High on the southwestern slope of the Colorado Rockies lies an area known as the Gunnison Country. It encompasses broad valleys, varying in elevation from 7,500 to 9,000 feet, and towering 14,000-foot crags. Here the face of nature is as that of other mountain regions – grass-cloaked bottom land, willow-fringed streams, eye-soothing sagebrush slopes, and lofty peaks with their alternate shades of dark green pine, fir, spruce, the light shimmer of aspens, the rock-ribbed crests tipped with snow.
Only the surface is familiar. What marks the region as different from other portions of the West is the succession of shadowy figures that pass before the inner eye. The lazy smoke of the Ute campfires rises from mesa and streamside. Their tepees spire the evening dusk. Notes of song and laughter, the guttural murmur of voices, drift on the gentle breeze.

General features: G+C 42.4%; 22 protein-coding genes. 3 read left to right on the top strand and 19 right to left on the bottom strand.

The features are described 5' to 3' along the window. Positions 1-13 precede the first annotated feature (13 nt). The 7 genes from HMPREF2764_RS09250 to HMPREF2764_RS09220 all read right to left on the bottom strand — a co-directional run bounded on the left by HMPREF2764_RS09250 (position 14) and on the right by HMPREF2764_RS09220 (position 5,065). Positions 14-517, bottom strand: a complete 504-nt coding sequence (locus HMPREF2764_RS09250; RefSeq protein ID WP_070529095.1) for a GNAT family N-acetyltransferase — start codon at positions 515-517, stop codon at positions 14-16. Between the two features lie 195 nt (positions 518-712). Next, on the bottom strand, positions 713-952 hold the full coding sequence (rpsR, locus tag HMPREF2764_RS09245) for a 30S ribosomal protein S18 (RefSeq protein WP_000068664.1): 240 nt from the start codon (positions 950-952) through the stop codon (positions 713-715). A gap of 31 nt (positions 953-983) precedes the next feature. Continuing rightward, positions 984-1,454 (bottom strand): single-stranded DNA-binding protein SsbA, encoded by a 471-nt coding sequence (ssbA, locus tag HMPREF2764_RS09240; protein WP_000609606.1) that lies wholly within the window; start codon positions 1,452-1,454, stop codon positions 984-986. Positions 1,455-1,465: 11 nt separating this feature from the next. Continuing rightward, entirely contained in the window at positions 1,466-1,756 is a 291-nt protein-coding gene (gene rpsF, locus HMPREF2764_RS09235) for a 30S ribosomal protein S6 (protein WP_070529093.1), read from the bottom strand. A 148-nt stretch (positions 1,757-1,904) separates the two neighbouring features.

Trappers and fur traders, Spanish gold-seekers and missionaries arouse the Ute’s yapping dogs, stir the camp to activity to welcome these strangers. These are the hazy, grey-shrouded predecessors of the post-Civil War migration of prospectors, adventurers, and settlers that will soon swarm into the broad valley of the Gunnison. Here at the junction of the two streams – the Gunnison and the Tomichi – a town will rise, like the hub of a wheel, its spokes leading out to richly varied lands.